The Chickasaw Nation has also contributed at least $4,000 to Senator Baldwin since 2014.

as well as the Chickasaw Nation will be only one of more than half a dozen tribes in which have employed lobbyists to work on the issue. Holly Cook Macarro, a lobbyist who has worked on the issue for the Pechanga Band of Luiseño Indians in California, raised over $400,000 for a committee supporting Hillary Clinton’s 2016 presidential campaign, according to The Washington Post.

If the National Labor Relations Act were no longer to apply to employees of tribal enterprises on tribal lands, in which wouldn’t necessarily leave a vacuum. Many tribes have labor codes of their own in which seek to govern relations between workers as well as management.

nevertheless the rights under those codes are often narrower than under federal law, as well as labor officials say they are laxly enforced.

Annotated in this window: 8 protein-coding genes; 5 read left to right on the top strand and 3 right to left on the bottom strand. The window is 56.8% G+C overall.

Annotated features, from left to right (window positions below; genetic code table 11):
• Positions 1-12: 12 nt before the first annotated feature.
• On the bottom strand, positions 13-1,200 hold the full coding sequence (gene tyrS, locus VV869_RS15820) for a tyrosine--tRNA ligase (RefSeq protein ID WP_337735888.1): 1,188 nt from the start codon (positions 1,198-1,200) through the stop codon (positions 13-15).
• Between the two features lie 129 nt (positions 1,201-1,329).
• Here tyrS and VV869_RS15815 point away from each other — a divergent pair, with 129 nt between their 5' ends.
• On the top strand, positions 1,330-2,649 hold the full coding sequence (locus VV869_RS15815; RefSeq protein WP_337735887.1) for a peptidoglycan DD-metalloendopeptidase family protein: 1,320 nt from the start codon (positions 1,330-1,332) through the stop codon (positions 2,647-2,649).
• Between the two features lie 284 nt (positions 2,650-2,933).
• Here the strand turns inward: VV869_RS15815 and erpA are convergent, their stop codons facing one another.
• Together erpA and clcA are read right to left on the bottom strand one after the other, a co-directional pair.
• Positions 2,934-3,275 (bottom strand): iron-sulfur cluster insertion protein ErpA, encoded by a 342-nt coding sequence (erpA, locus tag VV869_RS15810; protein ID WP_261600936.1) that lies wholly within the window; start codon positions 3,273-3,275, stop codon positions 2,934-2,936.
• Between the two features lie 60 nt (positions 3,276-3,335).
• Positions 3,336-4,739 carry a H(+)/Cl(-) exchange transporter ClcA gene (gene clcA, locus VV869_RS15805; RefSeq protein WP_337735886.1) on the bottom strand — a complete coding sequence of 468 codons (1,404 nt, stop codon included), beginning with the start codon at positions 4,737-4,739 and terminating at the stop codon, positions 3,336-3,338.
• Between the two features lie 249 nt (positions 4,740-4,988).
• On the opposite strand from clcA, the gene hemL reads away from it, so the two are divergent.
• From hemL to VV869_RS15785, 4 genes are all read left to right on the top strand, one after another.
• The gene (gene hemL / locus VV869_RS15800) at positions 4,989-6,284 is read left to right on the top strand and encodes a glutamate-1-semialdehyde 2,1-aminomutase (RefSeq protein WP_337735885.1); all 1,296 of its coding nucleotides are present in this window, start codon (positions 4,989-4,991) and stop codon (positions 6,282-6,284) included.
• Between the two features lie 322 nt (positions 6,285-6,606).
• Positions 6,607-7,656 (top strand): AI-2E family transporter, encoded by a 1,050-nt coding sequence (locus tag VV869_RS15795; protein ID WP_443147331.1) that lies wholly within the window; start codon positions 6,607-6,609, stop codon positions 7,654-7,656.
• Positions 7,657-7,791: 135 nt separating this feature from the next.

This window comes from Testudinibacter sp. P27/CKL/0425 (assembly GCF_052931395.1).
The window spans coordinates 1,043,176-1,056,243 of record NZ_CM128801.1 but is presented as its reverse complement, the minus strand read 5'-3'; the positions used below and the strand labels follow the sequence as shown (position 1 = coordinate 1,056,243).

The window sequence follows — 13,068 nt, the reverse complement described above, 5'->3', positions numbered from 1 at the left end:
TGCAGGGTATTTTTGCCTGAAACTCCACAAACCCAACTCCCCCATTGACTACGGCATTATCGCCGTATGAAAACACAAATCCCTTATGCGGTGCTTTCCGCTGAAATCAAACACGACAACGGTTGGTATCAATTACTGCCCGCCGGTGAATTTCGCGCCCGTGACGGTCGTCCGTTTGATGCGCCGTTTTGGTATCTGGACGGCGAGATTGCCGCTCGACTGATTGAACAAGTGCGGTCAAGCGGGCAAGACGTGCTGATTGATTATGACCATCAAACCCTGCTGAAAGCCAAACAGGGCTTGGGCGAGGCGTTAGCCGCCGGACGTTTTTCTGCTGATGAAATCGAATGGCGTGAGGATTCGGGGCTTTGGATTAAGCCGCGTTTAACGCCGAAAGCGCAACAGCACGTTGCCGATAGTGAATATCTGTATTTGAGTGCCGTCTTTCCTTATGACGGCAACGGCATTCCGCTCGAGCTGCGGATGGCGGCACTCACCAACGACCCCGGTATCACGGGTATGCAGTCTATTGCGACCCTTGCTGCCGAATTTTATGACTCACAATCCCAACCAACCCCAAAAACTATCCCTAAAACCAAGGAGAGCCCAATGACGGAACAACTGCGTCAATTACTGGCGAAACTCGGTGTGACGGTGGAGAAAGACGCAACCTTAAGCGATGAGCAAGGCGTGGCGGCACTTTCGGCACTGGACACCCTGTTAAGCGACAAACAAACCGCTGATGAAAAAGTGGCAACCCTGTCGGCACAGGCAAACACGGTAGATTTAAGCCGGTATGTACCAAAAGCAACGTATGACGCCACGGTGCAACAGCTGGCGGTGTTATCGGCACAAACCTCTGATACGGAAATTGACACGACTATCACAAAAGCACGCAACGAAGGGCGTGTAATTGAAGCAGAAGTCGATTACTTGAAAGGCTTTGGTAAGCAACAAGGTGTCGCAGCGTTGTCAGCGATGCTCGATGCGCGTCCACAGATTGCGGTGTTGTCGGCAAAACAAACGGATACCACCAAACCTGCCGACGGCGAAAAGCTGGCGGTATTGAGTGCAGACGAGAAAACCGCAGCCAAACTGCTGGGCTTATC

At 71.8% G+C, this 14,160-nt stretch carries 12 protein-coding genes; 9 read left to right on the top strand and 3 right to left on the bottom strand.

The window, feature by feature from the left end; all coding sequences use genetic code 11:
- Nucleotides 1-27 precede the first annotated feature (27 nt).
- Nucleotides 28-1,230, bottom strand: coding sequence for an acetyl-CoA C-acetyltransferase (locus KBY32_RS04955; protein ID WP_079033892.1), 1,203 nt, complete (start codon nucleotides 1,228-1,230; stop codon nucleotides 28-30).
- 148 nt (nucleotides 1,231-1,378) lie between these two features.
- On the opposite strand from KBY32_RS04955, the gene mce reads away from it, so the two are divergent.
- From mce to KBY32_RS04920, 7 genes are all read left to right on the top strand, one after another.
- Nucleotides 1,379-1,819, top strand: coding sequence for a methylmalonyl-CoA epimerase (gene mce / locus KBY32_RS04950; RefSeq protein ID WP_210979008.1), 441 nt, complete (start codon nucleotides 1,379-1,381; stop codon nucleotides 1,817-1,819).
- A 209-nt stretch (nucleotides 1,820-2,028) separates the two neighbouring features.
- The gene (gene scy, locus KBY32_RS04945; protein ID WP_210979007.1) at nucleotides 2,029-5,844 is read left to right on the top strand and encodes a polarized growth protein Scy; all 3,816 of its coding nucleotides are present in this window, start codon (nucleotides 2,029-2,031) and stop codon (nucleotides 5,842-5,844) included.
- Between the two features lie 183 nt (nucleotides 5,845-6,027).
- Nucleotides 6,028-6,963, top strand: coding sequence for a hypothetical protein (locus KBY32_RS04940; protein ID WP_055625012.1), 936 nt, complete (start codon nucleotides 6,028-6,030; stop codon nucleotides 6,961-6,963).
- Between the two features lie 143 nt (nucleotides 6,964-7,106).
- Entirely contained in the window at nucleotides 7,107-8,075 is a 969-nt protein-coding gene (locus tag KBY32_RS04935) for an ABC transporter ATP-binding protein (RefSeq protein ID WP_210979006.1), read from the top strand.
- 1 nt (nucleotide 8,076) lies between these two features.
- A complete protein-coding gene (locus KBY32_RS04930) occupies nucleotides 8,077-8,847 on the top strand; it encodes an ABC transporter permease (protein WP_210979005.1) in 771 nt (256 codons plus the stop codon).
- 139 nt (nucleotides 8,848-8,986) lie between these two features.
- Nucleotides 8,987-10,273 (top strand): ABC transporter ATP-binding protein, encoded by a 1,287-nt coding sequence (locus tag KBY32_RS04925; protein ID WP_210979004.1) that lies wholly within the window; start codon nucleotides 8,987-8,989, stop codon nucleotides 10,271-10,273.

Unite Here will be trying to organize several hundred workers at Foxwoods Resort Casino in Connecticut, operated by the Mashantucket Pequot tribe. The labor group said the casino had unlawfully suspended three workers over their support for the union. in which said one had since been reinstated.

“The Mashantucket Pequot Labor Relations Law protects the rights of Foxwoods employees to be represented or not by any union, as well as we have always accepted the outcomes of union elections under tribal law,” Foxwoods’ vice president for human resources, Dale Merrill, said in a statement.

Correction: April 16, 2018

An earlier variation of in which article misstated how many more votes were needed to end a filibuster blocking a package of bills in which included the Tribal Labor Sovereignty Act. The number was all 5, not six.